Hard to go wrong at Pomona - known for arts and letters, sciences - classic liberal arts curriculum, with lots of acknowledged teachers. (Again, more teaching- than research-driven in our experience.) Pre-med and pre-law are big streams at Pomona, so natural and life sciences and politics/economics are major majors (sorry Catch 22 fans.) Our son was in one of these arenas and the staff were, by and large, excellent. However, the schools are very small, so if one or two teachers isn't to your daughter's liking, that's a big percentage of the total faculty in her field. We had an experience where feuding faculty members in a key department (to us) caught some students up in the middle, turning the place into dysfunction junction for a semester. Sometimes with small schools you've got nowhere to run.
Gardyloo is offline  
Oct 1st, 2003, 08:14 AM
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Just a comment on the air quality. (I live nearby in Pasadena.) Most of the year the air is fine and the weather is delightful. The bad times tend to be in the summer and early fall, and your daughter won't normally be in school during much of that time. Also, when the air is bad, it's usually during a particular window of time, normally mid afternoon. Air quality in the morning and evening is good even in the summer. In short, I wouldn't worry too much about it.
Miranda is offline  
Oct 3rd, 2003, 11:49 PM
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I wouldn'
t write off the UC System. They are ranked most highly, they offer the widest range of opportunities, and your daughter may prefer to live in a larger city atmosphere than Pomona.

I think UC Irvine is a great school, perhaps more science oriented. It has a smaller feel than UCLA.

If your daughter is pre-med or pre-law then going to a UC will give her the best chance to get into a grad school in CA.

Good luck in your search!
Alisa is offline  
Oct 4th, 2003, 03:22 PM
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Our daughter is currently a junior at Pomona and my wife also attended Pomona. She wasn't too keen on going where her mother went to school, but it had the best to offer. She looked at many east coast schools and some in the Pacific Northwest.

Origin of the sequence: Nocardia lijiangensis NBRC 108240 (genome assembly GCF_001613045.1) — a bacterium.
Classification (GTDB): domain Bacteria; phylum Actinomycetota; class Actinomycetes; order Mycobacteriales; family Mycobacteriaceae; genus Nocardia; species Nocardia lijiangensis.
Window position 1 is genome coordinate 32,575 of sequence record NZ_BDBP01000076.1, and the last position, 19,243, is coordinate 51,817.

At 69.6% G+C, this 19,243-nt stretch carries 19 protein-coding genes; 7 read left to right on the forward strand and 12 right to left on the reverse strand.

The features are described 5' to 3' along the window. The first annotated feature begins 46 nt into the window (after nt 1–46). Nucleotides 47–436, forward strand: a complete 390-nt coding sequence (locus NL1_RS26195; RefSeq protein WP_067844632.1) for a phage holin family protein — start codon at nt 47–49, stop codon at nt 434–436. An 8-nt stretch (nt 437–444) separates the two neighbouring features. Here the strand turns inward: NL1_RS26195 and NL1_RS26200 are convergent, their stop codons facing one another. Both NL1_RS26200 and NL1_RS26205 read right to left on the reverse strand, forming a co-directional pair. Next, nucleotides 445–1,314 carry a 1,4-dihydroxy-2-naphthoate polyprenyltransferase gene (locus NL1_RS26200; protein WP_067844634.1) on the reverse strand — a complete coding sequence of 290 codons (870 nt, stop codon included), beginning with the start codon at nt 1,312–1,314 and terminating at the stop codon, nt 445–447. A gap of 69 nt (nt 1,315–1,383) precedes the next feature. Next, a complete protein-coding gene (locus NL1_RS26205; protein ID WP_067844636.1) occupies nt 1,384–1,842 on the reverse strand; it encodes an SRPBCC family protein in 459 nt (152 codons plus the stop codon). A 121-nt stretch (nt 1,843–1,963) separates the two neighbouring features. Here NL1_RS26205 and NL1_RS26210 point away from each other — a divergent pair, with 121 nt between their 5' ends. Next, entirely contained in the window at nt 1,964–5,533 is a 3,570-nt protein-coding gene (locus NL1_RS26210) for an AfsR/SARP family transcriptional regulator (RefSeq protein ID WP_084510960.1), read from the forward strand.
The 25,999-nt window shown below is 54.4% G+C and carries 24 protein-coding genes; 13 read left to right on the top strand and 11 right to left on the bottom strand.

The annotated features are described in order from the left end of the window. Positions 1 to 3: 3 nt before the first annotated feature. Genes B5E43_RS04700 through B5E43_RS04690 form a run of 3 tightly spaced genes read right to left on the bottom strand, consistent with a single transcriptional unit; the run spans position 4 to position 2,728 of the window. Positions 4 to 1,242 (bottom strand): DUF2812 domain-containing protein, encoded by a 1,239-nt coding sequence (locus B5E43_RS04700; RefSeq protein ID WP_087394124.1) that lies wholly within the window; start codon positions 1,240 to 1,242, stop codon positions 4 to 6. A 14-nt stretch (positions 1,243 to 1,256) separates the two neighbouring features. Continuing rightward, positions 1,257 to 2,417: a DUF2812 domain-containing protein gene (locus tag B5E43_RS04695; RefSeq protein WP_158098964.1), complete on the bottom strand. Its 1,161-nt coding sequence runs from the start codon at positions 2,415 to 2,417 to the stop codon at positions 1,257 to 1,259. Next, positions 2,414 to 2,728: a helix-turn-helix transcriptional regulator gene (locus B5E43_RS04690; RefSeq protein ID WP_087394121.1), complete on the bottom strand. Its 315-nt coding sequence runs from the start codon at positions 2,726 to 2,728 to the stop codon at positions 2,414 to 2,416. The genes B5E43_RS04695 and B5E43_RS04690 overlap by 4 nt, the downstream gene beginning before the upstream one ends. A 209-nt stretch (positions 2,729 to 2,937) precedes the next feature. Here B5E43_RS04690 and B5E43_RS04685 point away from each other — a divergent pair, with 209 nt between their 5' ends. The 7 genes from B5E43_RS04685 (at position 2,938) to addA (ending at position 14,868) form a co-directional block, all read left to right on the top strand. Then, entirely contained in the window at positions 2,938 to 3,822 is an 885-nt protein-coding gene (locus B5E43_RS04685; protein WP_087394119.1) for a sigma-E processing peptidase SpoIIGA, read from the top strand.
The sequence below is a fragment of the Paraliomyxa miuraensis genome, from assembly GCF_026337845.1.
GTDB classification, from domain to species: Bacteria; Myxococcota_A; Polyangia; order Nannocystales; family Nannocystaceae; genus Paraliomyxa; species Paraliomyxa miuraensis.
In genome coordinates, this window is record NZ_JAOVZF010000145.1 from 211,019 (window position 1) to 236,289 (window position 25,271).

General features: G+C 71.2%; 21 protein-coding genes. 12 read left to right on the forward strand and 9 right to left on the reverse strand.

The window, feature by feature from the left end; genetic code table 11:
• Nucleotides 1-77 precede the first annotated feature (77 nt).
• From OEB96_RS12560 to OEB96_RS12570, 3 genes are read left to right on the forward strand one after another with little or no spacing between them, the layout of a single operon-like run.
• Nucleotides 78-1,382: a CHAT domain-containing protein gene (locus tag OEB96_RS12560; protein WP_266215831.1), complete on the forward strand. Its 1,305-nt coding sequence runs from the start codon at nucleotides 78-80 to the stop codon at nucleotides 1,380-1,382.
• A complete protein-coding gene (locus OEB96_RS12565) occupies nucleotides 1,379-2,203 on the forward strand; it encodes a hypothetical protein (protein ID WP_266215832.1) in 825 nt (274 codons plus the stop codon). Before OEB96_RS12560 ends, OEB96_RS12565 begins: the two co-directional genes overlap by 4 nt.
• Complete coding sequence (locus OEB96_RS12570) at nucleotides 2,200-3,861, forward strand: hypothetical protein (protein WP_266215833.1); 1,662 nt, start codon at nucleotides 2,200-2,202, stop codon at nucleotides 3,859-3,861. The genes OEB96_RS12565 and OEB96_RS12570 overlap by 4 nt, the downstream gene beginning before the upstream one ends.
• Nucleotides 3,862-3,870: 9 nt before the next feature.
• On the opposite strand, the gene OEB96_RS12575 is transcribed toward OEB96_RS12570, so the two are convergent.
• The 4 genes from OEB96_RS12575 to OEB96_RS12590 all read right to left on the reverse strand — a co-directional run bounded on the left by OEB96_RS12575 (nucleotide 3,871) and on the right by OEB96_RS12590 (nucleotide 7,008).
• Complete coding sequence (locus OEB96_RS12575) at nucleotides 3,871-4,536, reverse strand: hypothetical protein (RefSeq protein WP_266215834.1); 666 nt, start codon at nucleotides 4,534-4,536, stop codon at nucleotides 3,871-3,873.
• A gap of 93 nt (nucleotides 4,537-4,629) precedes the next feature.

She's really blossomed there. She was a bit quiet in high school but when there's only 10 kids in a college class, it's hard to be annonymous.

The coursework is demanding, but the students just seem to get into it. The students seem to stay on campus on the weekends, at least enough of them so it doesn't feel like a commuter school. There's really a community feeling on campus.

She's made lots of friends and while home this summer, she couldn't wait to get back to Pomona.

I ask her occasionally about the air quality, especially during September, and she says she doesn't even notice.

The campus is beautifully landscaped and it's like being in a park. If you get the idea that I'm jealous of her experience there, you're right. And I'm very happy that she's doing so well there.

Good luck to your daughter.
Jerrymrehs is offline  
Oct 4th, 2003, 04:08 PM
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Gosh, I don't know where you guys are getting your air quality info but I suggest you check with the AQMD (Air quility management district). The whole Pomona Valley area is the pits, constantly having the highest number of smog alerts of anywhere on the west coast. Many times the schools in the area have to cancel PE and all outdoor sports because of it. My daughter recently played in a soccer tournament up near Clairmont and complained of a "sore throat" after the first game of the day. Actually it was because of the smog, which was gross. At the end of the day we all felt like we had a layer of it on us!!
Bubba is offline